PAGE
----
It’s a question that requires a probing of Iranian foreign affairs and the Shia belief that, the Mahdi, or 12th Imam, will return before judgment day.
To understand Iran’s foreign policy, one must consider two particulars: national interests and the religious-historical identity of society and the regime. Between the two, there is a certain level of tension that must be resolved, particularly in the Shia conception of the return of the Mahdi.
When it comes to how Shia perceive their role in waiting for the Imam, it is useful to look to the two categories of millenarian movements defined by Eric Hosbawm: passive and revolutionary.
In discussing European millenarian movements, Hosbawm writes that those in the latter category have “fairly definite ideas on how the old society will be replaced by the new one,” namely through the “transfer of power.”
On the other hand, passive millenarian movements expect the revolution to make itself through “divine revelation, by an announcement from on high, by a miracle...”
The traditional Shia approach of ”waiting” means praying to God to send the Imam. Once the believers accomplish their individual worship – and when corruption and oppression fill the world – the Imam will return and spread justice.
However, the Khomeini approach is more similar to modern revolutionary millenarian movements; the believers must strengthen their faith individually and socially, promote Islam, and build the necessary power to prepare for his return.
Ayatollah Mortada Motahhari, a leading figure in the Islamic Revolution of 1979, divided these types of waiting into destructive and constructive, both based on different views of evolution and changes in history.
The constructive waiting views the issue of the Imam’s return as one circle in the circles of struggle between the powers of good and evil. Both Khomeini and Khamenei emphasized this concept repeatedly, thus refusing the traditional approach. Khomeini once said, “We place this revolution in the hands of the Mahdi. If God pleases, let this revolution be the first step toward the appearance of the One Whom God Has Preserved, and let it pave the way for his arrival.”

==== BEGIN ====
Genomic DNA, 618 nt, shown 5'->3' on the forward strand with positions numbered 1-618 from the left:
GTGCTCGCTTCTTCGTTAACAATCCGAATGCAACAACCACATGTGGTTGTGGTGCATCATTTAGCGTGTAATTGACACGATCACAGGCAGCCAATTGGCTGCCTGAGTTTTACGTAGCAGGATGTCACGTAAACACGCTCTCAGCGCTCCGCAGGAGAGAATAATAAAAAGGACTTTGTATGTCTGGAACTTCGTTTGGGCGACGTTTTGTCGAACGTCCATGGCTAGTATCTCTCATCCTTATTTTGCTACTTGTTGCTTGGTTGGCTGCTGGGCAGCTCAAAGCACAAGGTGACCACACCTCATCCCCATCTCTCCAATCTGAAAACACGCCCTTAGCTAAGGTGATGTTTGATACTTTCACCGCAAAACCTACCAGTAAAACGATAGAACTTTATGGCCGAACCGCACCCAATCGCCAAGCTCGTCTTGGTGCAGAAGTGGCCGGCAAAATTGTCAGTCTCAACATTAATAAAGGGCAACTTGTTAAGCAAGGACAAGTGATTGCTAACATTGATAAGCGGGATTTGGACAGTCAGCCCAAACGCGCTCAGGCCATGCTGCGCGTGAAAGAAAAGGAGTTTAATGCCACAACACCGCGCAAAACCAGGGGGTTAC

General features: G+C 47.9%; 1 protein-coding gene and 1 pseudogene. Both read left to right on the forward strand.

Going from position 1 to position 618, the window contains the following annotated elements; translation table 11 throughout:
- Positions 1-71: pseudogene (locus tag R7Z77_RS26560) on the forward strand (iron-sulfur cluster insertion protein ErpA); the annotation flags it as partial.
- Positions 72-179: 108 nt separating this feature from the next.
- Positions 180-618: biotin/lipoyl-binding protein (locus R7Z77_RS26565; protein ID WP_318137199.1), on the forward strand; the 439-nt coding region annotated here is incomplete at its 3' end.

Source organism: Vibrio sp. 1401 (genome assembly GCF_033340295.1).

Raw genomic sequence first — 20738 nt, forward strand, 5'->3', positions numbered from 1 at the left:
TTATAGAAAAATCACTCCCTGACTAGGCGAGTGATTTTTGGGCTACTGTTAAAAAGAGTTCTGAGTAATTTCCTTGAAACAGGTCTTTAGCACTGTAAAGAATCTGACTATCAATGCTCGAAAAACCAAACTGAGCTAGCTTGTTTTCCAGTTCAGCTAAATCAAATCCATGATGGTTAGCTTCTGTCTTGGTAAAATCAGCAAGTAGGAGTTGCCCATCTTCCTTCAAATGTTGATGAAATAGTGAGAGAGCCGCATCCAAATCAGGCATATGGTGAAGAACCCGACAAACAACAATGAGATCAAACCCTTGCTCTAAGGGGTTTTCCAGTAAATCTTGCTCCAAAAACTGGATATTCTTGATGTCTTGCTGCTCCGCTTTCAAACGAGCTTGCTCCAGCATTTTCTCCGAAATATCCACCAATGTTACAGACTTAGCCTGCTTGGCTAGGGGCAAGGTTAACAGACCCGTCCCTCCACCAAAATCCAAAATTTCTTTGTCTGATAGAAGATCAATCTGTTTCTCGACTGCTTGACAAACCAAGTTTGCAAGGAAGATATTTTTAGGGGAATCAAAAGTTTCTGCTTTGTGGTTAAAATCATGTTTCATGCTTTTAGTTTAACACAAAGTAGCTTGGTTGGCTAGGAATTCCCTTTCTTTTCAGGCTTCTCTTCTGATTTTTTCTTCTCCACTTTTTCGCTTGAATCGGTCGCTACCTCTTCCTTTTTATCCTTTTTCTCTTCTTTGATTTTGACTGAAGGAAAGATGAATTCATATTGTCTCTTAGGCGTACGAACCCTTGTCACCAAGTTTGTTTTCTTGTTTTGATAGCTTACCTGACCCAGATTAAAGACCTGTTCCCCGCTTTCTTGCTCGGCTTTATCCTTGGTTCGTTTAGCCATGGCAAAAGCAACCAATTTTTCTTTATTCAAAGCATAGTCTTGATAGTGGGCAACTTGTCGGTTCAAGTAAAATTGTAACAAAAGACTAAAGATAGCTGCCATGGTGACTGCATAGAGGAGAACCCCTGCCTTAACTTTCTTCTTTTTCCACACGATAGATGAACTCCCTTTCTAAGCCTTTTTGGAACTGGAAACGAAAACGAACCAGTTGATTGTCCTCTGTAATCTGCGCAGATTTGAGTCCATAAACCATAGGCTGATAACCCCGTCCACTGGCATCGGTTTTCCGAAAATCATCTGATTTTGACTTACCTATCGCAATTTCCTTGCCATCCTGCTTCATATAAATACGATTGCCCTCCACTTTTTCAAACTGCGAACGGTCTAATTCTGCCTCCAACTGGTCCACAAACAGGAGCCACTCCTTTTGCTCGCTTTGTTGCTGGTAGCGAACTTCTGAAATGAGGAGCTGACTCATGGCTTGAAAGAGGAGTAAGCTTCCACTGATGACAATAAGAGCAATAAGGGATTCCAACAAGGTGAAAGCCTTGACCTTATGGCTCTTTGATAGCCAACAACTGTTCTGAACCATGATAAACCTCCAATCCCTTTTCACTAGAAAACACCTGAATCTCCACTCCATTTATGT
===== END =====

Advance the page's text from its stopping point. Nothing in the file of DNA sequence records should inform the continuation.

The Islamic Republic of Iran acts as the “Medina” in the era of Prophet Mohammad, Medina being the city that Mohammad used as a center to build an Islamic nation. In the era of occultation, Iran is the base from which the believers will accomplish the necessary conditions for the return of Mahdi.
One main approach to the issue of how Mahdism influences Iranian foreign policy is that of the “martyr state,” a view that grants Mahdism a pure determinable influence over the country. If Iranian leaders believe the Mahdi is returning soon, Matthias Küntzel argues in the New Republic they have no reason to compromise and engage in pragmatic politics.
In 2009, Israeli Prime Minister Benjamin Netanyahu warned that Iran is poised to become “a messianic apocalyptic cult controlling atomic bombs.” A similar sentiment was echoed in the words of Raymond Tanter, president of the Washington-based Iran Policy Committee. “There is a link between Iran’s nuclear weapons program and its ideology of trying to facilitate a cataclysmic event to hasten the return of the Mahdi…” he said.
However, there is another approach based on assumptions that Iran’s ayatollahs are more “rational” than the West has allowed and that their extreme rhetoric is due to Iran feeling threatened.
Between these two extremes there is the position of the Supreme Leader Khomeini, and then that of Khamenei, which is the formal and dominant position.
The Supreme Leader plays a balancing role by preventing deviations in actions based on messianic views. This Khomeinism view of “waiting” is characterized by cautiousness, avoidance of details and timing, and denial of claims about direct personal contact with the Mahdi.
As Thomas Finger once wrote, “since Iran is the world’s leading Shia power, many Iranians expect that it will play a major role in preparing for the Mahdi and in his subsequent activity. This belief renders Iranian Mahdism enormously significant in global politics.”
Iranian leadership acts under the pressures of Mahdism, a role which is sacred and whose position in Shia identity makes it deserving of high sacrifices. Both main approaches – realism and Martyr state- are deficient, so,
Since Mahdism prioritizes certain issues in Iranian foreign policy, it does not determine all policies, but rather shapes them.
Hosam Matar is a Lebanese researcher of International Relations.
The views expressed by the author do not necessarily reflect Al-Akhbar's editorial policy.